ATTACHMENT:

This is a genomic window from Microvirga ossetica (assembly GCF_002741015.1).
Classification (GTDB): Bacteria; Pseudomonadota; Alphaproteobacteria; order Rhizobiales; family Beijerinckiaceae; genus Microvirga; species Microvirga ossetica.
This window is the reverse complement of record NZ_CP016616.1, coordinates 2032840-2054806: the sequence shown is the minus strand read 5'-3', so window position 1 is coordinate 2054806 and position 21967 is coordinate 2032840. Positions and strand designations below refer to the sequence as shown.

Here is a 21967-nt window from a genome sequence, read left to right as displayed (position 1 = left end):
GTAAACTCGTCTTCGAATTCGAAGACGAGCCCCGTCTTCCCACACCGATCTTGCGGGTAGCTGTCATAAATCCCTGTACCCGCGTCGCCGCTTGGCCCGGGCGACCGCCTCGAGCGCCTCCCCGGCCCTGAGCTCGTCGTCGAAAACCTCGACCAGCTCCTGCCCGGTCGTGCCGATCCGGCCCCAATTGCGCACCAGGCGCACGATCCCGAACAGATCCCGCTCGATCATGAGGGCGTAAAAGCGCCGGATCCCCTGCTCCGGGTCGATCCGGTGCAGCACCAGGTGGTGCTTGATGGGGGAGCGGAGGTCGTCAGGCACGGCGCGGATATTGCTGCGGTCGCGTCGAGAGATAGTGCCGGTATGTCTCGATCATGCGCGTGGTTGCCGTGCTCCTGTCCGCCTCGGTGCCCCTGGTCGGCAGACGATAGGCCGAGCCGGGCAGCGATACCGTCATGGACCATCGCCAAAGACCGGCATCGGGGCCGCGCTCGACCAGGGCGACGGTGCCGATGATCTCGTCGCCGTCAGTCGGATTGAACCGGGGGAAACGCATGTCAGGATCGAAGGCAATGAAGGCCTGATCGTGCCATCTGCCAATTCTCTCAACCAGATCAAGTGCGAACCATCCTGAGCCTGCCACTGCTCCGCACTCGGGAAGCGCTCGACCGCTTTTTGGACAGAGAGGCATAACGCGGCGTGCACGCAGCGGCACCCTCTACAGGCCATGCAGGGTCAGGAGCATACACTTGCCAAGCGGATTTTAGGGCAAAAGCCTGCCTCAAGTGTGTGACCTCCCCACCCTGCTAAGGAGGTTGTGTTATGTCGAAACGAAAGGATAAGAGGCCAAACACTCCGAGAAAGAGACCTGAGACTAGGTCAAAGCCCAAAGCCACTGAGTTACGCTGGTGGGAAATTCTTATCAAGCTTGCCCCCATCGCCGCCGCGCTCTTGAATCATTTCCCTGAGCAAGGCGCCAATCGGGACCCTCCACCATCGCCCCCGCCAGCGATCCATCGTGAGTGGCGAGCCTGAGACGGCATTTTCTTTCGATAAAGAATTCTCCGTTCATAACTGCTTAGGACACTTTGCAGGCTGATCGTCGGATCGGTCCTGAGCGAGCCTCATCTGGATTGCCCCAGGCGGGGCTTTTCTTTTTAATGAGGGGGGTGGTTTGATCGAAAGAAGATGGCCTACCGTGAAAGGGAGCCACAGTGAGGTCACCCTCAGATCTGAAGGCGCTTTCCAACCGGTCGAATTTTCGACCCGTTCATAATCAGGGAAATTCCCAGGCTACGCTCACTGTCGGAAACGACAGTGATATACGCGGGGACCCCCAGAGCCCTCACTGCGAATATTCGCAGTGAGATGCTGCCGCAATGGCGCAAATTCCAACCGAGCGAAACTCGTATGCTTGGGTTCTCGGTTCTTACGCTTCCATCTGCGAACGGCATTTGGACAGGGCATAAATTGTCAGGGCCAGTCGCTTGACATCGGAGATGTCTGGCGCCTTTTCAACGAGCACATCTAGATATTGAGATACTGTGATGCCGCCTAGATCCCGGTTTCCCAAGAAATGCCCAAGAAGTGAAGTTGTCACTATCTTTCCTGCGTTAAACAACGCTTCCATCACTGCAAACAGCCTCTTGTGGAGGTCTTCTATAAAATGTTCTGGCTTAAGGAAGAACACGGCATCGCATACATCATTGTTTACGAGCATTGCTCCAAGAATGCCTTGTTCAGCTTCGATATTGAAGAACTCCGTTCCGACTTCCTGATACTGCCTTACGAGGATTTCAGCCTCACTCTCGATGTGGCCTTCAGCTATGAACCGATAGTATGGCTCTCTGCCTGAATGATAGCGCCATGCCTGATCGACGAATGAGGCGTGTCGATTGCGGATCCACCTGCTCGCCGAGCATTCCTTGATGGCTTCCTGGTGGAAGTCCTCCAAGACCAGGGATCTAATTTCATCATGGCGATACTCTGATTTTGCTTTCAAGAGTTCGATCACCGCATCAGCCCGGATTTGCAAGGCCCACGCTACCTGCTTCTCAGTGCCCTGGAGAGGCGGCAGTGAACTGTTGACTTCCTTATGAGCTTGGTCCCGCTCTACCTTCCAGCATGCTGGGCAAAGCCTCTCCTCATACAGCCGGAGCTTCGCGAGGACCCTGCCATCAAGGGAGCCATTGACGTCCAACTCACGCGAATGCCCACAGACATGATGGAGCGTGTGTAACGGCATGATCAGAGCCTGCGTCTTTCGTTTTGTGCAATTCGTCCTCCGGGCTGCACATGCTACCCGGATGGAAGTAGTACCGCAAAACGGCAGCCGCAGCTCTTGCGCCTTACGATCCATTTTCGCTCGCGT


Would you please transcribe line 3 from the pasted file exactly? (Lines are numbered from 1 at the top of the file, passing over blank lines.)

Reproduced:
This window is the reverse complement of record NZ_CP016616.1, coordinates 2032840-2054806: the sequence shown is the minus strand read 5'-3', so window position 1 is coordinate 2054806 and position 21967 is coordinate 2032840. Positions and strand designations below refer to the sequence as shown.